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Last Updated: Tuesday, 29 January 2008, 12:30 GMT
Italy's ex-PM urges snap election
Forza Italia party leader Silvio Berlusconi. File photo
Polls suggest a snap election could see a Silvio Berlusconi comeback
Italy's former prime minister has called for snap elections to end a political crisis in the country.

Silvio Berlusconi, who now heads the centre-right opposition, made the demand during crisis talks with President Giorgio Napolitano.

Centre-left PM Romano Prodi resigned last week after losing a vote of confidence in the parliament.

President Napolitano must now decide whether to call for elections or the formation of a new government.

We think that there is no other way to go than back to the ballot box
Silvio Berlusconi

Mr Napolitano, who has been holding the crisis talks with political leaders since Friday, is said to favour an interim government to push through much-needed electoral reforms.

The talks end later on Tuesday, and the president is then expected to announce his decision within days.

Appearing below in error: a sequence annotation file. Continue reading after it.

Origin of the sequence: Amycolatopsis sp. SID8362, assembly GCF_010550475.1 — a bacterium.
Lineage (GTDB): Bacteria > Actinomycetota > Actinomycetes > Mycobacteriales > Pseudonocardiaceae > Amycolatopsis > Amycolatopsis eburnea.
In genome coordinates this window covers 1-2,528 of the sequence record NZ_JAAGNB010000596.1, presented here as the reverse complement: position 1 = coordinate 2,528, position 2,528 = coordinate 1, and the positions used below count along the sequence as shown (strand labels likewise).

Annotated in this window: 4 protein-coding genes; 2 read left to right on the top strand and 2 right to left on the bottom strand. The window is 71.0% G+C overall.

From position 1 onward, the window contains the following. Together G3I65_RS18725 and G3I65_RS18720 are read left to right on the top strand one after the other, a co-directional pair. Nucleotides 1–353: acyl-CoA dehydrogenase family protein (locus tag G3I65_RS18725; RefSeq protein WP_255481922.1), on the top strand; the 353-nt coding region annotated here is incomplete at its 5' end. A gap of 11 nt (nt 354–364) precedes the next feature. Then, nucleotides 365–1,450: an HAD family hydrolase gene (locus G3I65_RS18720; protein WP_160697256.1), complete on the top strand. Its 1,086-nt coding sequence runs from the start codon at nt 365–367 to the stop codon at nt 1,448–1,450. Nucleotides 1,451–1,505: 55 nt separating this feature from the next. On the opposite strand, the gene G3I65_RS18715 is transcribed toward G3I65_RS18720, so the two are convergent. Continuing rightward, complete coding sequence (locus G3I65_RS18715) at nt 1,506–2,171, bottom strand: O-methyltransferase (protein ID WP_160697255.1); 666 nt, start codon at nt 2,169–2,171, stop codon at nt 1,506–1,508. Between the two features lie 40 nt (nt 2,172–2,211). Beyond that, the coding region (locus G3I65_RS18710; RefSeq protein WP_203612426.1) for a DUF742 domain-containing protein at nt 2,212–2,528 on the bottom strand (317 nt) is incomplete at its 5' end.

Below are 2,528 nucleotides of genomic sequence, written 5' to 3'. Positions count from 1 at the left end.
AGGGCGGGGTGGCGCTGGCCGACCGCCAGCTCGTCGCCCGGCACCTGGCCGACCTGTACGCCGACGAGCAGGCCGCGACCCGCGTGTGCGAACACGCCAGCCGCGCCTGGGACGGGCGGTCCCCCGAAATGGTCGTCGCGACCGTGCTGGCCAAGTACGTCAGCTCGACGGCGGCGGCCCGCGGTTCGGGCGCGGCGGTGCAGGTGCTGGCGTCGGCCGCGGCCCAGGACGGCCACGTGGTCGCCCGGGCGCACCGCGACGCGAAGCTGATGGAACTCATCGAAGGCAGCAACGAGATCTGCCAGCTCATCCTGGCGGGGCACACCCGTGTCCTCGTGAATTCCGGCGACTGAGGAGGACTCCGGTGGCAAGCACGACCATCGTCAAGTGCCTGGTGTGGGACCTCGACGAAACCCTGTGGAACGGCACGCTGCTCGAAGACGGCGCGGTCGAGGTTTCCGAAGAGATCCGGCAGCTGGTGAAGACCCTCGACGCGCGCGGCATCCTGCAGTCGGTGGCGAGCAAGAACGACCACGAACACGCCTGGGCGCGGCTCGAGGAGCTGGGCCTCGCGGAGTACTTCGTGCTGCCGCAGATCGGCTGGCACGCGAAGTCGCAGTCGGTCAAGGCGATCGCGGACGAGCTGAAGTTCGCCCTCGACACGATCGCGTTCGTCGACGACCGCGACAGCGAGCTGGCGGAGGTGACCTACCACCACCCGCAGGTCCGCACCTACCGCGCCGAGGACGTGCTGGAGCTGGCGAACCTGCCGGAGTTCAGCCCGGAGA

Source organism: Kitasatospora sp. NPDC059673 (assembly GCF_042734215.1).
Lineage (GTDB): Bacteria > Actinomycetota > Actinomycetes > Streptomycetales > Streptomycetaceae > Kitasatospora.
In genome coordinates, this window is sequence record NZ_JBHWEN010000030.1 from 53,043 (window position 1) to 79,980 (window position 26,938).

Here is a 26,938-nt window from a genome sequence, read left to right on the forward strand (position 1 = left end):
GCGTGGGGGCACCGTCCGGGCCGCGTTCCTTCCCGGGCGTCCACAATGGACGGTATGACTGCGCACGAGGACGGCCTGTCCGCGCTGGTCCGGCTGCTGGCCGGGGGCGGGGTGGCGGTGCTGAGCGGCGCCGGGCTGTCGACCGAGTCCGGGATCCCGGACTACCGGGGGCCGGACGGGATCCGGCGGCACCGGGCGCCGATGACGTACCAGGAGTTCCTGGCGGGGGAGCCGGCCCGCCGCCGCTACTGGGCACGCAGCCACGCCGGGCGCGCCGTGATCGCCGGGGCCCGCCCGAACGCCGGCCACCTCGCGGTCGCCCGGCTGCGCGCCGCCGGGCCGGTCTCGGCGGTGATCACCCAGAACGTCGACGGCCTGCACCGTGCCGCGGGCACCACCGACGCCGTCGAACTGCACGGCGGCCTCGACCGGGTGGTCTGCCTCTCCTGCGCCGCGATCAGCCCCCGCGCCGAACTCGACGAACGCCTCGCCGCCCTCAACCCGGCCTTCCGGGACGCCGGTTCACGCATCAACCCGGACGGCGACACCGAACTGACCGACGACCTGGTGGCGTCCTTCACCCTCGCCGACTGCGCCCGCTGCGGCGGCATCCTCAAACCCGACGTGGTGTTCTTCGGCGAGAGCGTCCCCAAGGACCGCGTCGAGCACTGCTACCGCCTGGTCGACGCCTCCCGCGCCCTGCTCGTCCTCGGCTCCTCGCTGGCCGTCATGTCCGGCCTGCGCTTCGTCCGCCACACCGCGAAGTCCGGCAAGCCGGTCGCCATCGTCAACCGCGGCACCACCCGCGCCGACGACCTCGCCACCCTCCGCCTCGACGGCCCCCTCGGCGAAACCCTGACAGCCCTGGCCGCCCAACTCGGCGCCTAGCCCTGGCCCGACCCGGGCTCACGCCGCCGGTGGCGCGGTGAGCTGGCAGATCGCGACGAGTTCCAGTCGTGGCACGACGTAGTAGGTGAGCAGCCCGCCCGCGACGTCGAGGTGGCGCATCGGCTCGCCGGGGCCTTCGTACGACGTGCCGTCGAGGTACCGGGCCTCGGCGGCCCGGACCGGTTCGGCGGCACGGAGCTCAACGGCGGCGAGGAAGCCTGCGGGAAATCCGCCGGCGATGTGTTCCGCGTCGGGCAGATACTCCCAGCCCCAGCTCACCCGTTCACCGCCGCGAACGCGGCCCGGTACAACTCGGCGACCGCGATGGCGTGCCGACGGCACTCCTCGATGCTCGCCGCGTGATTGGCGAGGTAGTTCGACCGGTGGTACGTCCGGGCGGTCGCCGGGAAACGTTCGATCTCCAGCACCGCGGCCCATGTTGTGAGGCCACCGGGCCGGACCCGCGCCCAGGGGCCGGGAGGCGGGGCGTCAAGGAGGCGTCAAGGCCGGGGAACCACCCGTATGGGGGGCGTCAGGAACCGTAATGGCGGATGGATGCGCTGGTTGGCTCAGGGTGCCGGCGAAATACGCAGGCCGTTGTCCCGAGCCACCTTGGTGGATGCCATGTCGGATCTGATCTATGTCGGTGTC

Electoral reform

"We think that there is no other way to go than back to the ballot box to give the country an operational government as quickly as possible," Mr Berlusconi said after meeting with Napolitano.

The leader of the Forza Italia party and other conservative politicians do not want the president to form a transitional government, as some election polls suggest a snap election could see Mr Berlusconi's comeback.

However, there is widespread agreement among several senior senators - even among Mr Prodi's opponents - that the country needs new electoral laws, the BBC's Christian Fraser in Rome says.

Romano Prodi 24 January
Romano Prodi is currently staying on in a caretaker capacity

Under the current system, implemented by Mr Berlusconi during his time as prime minister, smaller parties with only a handful of seats hold the balance of power in parliament.

This is what caused the current crisis, our correspondent says.

The loss of the small, centrist Udeur party's three seats in the upper house, the Senate, left Mr Prodi's coalition without a majority and requiring the support of several unelected life senators.

In the vote, Mr Prodi's government fell four votes short of the 160 it needed to survive, with 161 senators voting against and one abstention.

Mr Prodi, who led his coalition for 20 months, has been asked to continue as prime minister in a caretaker capacity until Mr Napolitano's announcement.

Italy's president on the political crisis

Italy PM faces confidence votes
22 Jan 08 |  Europe
Profile: Romano Prodi
24 Jan 08 |  Europe
Country profile: Italy
25 Jan 08 |  Country profiles

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